How have you integrated social media into your content marketing strategy?

Jessica Corry

Jessica is a marketing consultant specializing in social media trends, business, and entrepreneurship.

More Posts

Continue Reading

10 Signs You Might Need to Hire Outside Help with Your Social Media

Is your brand on social media?

Are you tired of pouring time, money, and other resources into your social media accounts while watching other brands outperform you?

Maybe it’s time to hire some outside help.

In this article, I’ll discuss the major signs that you should consider hiring outside help to get your social media presence back on track and contributing to your profitability.

1. You’re leaving customer questions and comments unanswered.

JetBlue is well-known for having one of the most responsive business Twitter accounts.

Whenever a customer mentions the brand, the company responds within an hour. Even CEO Robin Hayes is known to respond.

Apparently, not every company is doing it like JetBlue. According to Convince & Convert, “70% of companies ignore customer complaints on Twitter!”

Source

If your company isn’t able to respond to customers immediately the same way, you’re leaving a bad impression on social media. This makes your social media presence more of a hindrance than a help.

Source

Some brands might have a social hotline for customers to air their grievances. If you do, then you need to be monitoring it and responding to it.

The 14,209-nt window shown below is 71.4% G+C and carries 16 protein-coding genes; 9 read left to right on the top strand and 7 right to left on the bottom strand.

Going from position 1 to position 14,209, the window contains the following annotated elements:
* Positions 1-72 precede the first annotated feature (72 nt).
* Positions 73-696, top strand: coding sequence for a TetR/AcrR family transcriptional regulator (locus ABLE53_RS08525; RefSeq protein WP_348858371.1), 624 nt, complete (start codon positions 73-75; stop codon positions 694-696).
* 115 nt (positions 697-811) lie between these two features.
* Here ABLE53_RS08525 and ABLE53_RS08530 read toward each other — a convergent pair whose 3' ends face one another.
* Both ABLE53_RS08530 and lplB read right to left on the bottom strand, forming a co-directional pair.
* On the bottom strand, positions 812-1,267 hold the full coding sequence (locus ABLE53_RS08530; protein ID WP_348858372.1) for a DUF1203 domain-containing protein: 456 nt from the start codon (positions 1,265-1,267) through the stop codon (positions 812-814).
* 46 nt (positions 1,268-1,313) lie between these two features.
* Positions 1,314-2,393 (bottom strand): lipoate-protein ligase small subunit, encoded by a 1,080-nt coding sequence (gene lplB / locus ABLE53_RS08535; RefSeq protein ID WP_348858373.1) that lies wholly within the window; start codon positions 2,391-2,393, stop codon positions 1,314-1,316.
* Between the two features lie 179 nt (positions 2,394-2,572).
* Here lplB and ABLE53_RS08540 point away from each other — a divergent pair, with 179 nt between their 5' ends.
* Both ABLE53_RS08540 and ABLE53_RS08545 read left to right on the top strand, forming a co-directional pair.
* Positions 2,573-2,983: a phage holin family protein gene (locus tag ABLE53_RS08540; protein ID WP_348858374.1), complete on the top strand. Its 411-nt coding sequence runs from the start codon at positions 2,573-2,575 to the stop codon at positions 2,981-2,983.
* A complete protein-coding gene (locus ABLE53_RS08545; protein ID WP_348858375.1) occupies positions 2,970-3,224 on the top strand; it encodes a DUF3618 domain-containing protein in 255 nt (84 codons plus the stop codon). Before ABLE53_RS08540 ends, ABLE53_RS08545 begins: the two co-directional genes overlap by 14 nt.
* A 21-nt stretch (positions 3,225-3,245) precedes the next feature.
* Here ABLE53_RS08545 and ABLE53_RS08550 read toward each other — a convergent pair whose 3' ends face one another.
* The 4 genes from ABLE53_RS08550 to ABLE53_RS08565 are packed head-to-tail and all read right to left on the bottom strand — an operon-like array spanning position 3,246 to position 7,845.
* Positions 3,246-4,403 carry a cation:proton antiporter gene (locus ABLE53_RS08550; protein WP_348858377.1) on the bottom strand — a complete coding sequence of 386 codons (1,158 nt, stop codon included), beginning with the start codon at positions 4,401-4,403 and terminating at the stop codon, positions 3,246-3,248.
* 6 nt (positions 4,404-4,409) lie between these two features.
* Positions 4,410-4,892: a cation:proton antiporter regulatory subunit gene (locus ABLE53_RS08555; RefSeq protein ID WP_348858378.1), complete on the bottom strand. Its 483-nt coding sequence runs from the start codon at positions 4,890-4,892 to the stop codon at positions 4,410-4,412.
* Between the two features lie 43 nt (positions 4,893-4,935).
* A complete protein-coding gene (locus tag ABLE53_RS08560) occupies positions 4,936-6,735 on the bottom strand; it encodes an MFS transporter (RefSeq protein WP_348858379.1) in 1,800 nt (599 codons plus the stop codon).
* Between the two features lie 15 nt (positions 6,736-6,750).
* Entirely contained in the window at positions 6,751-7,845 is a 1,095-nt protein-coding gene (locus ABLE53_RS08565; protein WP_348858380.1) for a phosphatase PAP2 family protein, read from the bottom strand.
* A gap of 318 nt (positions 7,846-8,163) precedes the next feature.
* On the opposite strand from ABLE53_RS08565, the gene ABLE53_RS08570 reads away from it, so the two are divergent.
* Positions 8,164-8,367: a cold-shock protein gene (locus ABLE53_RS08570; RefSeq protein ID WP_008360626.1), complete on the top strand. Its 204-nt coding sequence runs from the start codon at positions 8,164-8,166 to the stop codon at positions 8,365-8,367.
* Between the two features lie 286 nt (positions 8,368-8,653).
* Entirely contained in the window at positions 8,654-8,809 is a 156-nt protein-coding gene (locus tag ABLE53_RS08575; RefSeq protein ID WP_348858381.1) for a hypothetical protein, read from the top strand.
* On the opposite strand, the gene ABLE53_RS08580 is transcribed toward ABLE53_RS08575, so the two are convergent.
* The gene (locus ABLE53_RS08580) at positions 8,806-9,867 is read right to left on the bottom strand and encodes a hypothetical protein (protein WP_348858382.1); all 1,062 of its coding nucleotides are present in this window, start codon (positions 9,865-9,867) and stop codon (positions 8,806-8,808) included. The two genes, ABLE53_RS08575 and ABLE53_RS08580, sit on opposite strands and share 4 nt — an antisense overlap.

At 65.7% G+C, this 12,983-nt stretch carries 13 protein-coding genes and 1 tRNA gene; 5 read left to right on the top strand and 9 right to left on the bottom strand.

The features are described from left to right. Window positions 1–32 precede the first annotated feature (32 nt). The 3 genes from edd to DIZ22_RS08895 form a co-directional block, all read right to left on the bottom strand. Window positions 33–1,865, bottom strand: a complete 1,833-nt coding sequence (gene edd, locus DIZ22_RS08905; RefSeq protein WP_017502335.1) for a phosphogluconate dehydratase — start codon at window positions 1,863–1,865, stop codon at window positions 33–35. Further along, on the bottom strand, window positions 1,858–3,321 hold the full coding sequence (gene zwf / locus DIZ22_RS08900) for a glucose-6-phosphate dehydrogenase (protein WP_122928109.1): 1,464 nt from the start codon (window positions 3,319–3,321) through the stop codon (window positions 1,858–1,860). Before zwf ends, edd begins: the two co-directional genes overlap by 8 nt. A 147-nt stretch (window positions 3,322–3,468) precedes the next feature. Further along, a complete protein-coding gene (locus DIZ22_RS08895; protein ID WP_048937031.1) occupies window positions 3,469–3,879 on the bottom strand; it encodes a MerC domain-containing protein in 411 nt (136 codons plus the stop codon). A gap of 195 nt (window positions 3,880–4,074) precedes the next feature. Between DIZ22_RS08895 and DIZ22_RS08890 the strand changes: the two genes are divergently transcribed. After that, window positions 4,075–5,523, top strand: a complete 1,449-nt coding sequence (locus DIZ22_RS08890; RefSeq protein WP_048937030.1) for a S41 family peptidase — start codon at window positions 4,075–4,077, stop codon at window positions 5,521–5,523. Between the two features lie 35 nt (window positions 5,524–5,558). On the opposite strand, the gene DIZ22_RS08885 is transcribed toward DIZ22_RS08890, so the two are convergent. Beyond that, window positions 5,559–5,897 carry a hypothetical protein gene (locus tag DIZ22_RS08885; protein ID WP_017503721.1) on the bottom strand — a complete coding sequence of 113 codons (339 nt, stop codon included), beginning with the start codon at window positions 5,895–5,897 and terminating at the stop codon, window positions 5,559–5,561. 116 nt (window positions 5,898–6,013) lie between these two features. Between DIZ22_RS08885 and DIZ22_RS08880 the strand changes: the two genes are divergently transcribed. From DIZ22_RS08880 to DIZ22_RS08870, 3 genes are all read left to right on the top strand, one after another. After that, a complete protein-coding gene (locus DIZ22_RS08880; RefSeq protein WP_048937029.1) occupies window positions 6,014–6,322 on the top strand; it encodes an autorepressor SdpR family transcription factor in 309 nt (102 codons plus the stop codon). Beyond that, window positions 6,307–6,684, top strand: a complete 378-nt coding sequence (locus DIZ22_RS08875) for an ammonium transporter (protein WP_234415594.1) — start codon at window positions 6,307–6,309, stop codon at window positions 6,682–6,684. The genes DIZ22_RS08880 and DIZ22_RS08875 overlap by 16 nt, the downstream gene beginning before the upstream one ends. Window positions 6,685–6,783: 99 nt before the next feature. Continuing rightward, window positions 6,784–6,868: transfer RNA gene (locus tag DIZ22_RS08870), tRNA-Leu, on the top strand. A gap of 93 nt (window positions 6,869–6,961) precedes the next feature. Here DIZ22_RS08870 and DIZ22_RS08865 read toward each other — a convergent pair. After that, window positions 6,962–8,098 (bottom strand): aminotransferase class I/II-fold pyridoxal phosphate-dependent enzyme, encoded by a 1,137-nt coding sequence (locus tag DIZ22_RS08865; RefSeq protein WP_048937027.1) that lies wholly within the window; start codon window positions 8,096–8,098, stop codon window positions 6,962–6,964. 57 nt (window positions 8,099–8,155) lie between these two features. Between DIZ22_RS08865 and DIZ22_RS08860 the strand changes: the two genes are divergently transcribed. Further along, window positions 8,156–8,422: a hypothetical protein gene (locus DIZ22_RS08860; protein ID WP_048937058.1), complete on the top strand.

Source

If you’re not responsive, then you might need a little outside help.

Social media consultants and agencies are dedicated to social media activity. Social media professionals make sure that no customer questions or concerns go unanswered. Instead of leaving customers hanging, consider hiring outside help to create a social community that contributes to the company’s bottom line.

2. Your social media following is shrinking.

Donna Maria at the Indie Business Network recently highlighted a myriad of ways businesses lose customers via social media. Social media is supposed to be a place where customers connect and engage with a brand. If they’re unable to relate to the business on social media, they’re likely to leave, never to return.

Social media agencies have established processes and procedures to effectively build a social media account into a positive extension of the brand. When a customer enters your brick-and-mortar store, you treat them like part of the family, and the same should be true on social media.

3.  You’re not seeing enough website traffic from social media.

Social media traffic should account for approximately 30 percent of your web traffic. This 30% may include all social sources, not a single social site.

Garrett Moon discussed his strategies for driving traffic on social media platforms. By gathering and analyzing data on social media activity, you’ll have an accurate picture of how you’re doing and can adapt accordingly.

Data analysis is an important part of business, and it’s an area on which social media agencies built our business. If you’re unable to implement solid processes to collect and analyze social media data to quantify your efforts, it may be time to hire outside help.

4. You know you’re not that great at social media.

All over Twitter, you’ll see people label themselves as “social media gurus.” These self-proclaimed experts may have a large following (or not), but it’s difficult to tell if they’re able to translate this success to future work with your business.